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Rona Ambrose again sounds alarm on 'honour-based violence'

Rona Ambrose, then minister of labour, talks to reporters outside the House of Commons on Nov. 30, 2009.

FRED CHARTRAND/The Canadian Press

The Harper government is calling on men in Canada's immigrant and religious communities to speak out against so-called honour killings.

Rona Ambrose says community leaders - and in particular men - must play a greater role in decrying violence against women.

The minister responsible for the status of women repeated her assertion that the government is looking at making honour killing a separate charge in the Criminal Code - despite a Justice spokeswoman's statement to the contrary. "It's something we've looked at and will look at," Ms. Ambrose told The Globe. "We will always look at ensuring that serious crimes get serious penalties."

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Ms. Ambrose said, however, that undermining support for honour killings is key.

"The real issue here is that a message be sent - not only from the government, but from community leaders, especially male community leaders, across all cultural and religious communities - that this kind of so-called honour-based violence is not going to be tolerated in Canada."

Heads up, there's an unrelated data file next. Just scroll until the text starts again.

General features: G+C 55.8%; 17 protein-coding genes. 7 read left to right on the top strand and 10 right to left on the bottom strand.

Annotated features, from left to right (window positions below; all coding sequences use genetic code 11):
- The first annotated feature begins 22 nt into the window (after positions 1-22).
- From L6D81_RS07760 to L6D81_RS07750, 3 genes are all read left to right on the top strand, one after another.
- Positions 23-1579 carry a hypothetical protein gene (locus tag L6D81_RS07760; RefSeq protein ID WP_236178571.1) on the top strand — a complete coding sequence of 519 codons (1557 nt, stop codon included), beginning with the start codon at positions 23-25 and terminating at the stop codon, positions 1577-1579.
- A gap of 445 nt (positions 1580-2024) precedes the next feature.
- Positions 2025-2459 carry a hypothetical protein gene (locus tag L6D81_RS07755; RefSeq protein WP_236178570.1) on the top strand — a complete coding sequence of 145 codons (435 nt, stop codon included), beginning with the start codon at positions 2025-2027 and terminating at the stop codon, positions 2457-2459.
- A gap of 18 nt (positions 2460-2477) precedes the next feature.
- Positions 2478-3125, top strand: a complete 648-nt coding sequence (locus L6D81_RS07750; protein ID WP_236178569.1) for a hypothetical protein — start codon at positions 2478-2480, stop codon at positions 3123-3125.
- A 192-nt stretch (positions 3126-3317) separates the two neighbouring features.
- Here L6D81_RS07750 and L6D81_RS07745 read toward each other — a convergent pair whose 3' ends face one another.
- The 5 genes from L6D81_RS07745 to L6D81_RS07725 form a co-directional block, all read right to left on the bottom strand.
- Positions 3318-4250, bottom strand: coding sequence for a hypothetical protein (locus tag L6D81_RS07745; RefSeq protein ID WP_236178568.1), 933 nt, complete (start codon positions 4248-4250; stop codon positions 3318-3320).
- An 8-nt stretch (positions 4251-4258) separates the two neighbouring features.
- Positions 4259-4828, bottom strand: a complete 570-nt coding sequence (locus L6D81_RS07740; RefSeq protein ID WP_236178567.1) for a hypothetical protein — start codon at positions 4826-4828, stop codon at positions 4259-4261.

The minister spoke to The Globe after a meeting with cultural community leaders at the Lebanese Islamic Centre in Montreal. Honour killings are normally the murder of a female by relatives who feel she has brought dishonour or shame to their family or community.

Ms. Ambrose declined to say how many honour killings there have been in recent years but a July report from the Frontier Centre for Public Policy documented 12 such killings in Canada since 2002.

The Conservatives have spent much time and capital courting the South Asian communities and Prime Minister Stephen Harper recently appointed a Pakistani immigrant who was a Tory candidate in the 2008 election to the Senate.

But they have also made crime-fighting their top domestic policy issue.

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About the Author
Parliamentary reporter

Steven Chase has covered federal politics in Ottawa for The Globe since mid-2001, arriving there a few months before 9/11. He previously worked in the paper's Vancouver and Calgary bureaus. Prior to that, he reported on Alberta politics for the Calgary Herald and the Calgary Sun, and on national issues for Alberta Report. More

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